model. This claim wasn’t universally accepted but it was popular among Muslims
in colonized British India in particular. The
British, French and Russians defeated the Ottomans in World War I, after which
the empire collapsed. In 1924 the new secular Republic of Turkey
under Mustafa Kemal Attaturk abolished the caliphate. Sunnis became like
Protestants, organized by country and lacking a central node of authority. Some
fundamentalist Sunnis refused to accept this situation and dreamed of
reconstituting the caliphate as a center of authority that could unite 1.5
billion Muslims and deliver them from their divided estate and consequent
weakness in the face of the West.
When the British took Iraq
during World War I, after the Ottomans unwisely allied with Germany and Austria,
they mainly turned to the Sunni elites as partners in building a new “Mandate”
or colony recognized by the League of Nations.
When the Iraqis revolted in 1920 against the prospect of British colonialism,
desiring independent statehood instead, the British brought in Faisal as king.
He was the son of Sharif Hussein of Mecca, and a Sunni, who had allied with the
British (think Lawrence of Arabia) to revolt against the Ottomans during the
Faisal lacked roots in Iraq,
and turned, in order to rule the country, to the Sunni mercantile and
bureaucratic elites of Baghdad and Mosul. He also picked up
the remnants of the Ottoman-trained officer corps to constitute his new
military, almost all of them Sunnis (the Sunni Ottomans were skittish about
12er Shiite officers).
Although the Shiites were a majority in Iraq, Sunnis predominated in
positions of power and wealth throughout the twentieth century. When the Baath
Party, a secular, socialist and nationalist movement, came to power in 1968, it
was dominated by Sunnis from the area north of Baghdad. The Baathists created a one-party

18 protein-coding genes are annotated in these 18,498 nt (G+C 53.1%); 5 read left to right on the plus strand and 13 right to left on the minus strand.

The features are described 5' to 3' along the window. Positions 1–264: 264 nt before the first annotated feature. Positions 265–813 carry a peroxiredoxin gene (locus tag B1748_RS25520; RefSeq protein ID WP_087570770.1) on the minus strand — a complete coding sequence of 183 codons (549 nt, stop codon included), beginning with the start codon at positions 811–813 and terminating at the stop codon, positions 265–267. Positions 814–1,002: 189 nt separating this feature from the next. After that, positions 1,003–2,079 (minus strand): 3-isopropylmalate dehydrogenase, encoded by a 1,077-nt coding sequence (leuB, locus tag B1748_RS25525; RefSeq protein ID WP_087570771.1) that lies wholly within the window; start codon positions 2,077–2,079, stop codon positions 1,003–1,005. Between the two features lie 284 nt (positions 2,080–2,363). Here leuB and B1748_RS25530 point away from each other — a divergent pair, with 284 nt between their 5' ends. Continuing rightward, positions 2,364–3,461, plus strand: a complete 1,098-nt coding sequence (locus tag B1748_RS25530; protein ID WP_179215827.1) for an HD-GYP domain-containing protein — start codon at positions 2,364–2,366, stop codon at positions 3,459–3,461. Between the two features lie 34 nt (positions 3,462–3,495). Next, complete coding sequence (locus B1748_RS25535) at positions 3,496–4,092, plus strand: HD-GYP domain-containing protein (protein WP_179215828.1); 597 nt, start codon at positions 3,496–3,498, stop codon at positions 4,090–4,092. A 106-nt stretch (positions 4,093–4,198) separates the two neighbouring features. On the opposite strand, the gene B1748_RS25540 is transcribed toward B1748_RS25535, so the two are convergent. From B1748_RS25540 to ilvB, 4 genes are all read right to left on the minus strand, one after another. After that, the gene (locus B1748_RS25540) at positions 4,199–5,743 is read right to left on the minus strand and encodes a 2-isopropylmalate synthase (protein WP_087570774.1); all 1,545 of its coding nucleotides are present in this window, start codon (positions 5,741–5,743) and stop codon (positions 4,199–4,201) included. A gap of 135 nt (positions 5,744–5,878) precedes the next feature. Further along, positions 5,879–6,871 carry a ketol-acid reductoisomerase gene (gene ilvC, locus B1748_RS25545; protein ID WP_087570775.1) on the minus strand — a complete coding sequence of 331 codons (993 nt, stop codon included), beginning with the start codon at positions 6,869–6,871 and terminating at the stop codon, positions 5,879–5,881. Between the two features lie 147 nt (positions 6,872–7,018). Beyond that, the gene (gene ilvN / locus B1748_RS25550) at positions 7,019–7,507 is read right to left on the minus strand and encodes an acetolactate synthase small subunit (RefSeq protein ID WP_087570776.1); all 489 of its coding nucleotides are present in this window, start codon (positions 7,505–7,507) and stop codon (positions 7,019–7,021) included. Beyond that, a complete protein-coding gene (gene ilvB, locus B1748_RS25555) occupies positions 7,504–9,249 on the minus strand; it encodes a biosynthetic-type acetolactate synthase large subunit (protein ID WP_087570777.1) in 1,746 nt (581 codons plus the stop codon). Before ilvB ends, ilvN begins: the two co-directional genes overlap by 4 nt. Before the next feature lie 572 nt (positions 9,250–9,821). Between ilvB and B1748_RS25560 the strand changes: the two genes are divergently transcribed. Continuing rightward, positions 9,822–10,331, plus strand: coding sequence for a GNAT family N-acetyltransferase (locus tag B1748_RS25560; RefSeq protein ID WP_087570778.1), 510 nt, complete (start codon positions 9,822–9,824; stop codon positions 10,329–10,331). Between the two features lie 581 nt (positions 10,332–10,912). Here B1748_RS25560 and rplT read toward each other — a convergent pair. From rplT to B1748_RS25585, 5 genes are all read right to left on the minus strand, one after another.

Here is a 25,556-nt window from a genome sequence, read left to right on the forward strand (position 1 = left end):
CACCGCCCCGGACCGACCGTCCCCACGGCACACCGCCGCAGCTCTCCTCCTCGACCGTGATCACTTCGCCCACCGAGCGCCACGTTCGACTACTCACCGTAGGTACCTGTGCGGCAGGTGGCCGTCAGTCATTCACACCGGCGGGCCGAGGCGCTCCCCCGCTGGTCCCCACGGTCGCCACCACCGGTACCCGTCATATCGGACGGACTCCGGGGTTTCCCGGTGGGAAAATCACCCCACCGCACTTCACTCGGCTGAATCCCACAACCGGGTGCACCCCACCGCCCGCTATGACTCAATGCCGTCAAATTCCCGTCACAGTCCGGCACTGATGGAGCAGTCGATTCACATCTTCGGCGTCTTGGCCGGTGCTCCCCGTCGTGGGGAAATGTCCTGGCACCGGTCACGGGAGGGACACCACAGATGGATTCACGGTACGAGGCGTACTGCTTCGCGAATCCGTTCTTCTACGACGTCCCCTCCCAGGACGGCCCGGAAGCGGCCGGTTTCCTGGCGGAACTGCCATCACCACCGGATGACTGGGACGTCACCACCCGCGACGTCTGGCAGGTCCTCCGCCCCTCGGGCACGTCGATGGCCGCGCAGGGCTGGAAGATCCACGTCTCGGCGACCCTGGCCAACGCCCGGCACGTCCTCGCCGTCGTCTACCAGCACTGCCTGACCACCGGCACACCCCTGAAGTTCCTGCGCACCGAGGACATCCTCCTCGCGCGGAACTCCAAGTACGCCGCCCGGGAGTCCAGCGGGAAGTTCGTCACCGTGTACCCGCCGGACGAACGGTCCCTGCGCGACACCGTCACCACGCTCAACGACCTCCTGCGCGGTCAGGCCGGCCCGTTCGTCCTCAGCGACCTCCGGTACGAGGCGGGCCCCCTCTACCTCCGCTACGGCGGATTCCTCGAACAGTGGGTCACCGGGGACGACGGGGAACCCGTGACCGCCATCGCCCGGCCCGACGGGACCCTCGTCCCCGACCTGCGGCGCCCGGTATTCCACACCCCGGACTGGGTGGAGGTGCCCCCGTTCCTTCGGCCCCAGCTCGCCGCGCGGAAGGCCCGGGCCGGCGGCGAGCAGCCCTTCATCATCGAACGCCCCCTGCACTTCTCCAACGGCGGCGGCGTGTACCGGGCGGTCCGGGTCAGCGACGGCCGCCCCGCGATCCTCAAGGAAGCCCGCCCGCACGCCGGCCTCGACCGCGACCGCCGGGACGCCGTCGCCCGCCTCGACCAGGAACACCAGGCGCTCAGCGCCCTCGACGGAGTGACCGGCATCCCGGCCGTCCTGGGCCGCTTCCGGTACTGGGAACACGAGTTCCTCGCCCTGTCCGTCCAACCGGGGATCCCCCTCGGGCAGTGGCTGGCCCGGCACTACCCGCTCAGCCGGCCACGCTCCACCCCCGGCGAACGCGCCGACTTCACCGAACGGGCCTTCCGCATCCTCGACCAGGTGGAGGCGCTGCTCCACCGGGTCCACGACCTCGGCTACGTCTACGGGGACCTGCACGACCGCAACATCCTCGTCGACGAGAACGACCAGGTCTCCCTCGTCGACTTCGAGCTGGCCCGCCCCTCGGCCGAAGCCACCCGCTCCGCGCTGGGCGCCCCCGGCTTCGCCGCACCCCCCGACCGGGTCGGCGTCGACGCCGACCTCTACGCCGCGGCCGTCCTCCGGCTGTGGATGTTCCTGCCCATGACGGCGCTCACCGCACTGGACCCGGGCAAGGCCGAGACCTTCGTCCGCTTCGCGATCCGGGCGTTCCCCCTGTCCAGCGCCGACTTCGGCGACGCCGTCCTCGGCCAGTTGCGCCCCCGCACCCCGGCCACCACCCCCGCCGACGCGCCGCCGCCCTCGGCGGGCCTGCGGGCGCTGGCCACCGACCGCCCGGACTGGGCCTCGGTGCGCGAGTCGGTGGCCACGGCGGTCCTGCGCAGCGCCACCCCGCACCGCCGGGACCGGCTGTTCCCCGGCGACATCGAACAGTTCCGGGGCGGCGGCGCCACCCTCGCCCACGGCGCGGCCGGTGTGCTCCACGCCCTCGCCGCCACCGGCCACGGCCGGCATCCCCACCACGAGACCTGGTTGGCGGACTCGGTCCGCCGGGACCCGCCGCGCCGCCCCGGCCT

state and repressed religious Shiites (and also religious Sunnis who mixed in
politics). The high generals, bureaucrats, entrepreneurs and politicians were
Sunni. There were Shiites in the Baath Party, but they had less status than the
Sunnis. After the Gulf War of 1990-91 when the US and allies pushed Iraq back out of Kuwait,
the Shiites of south Iraq
rose up. The US
had urged them to do so, but stood by while the Baath massacred the Shiites.
The Shiite religious parties interpreted this spring 1991 repression as
sectarian genocide. Belonging to the main Shiite religious party, the Da’wa
(Call or Mission)
Party, was made a capital crime by the Baath already in 1980 and members were
often killed and put in mass graves.
In the 1990s when Iraq
was under severe US and UN sanctions, some lived on smuggling oil and other
goods out to Jordan. .. read more:
All we fought for in Iraq is on the cusp of vanishing.
That’s what Mitt Romney says.
We fought for. We fought for. We.
Oh, so it’s we now, is it, Mitt?
I must have missed you over there, but it was a busy place.
We. The guy who helped set up “pro-draft” rallies and yet somehow managed to
avoid service in Vietnam
is upset about losing what “we” fought for? We.
Yeah, fuck you, Mitt.
And you’re all welcome to quote me on that...
From the day of my arrival (and before that really) to the
day the war started, and for months after, I was a Navy intelligence officer
working in support of the invasion force. There’s not much I don’t know
about the events leading up to war and the aftermath of the invasion.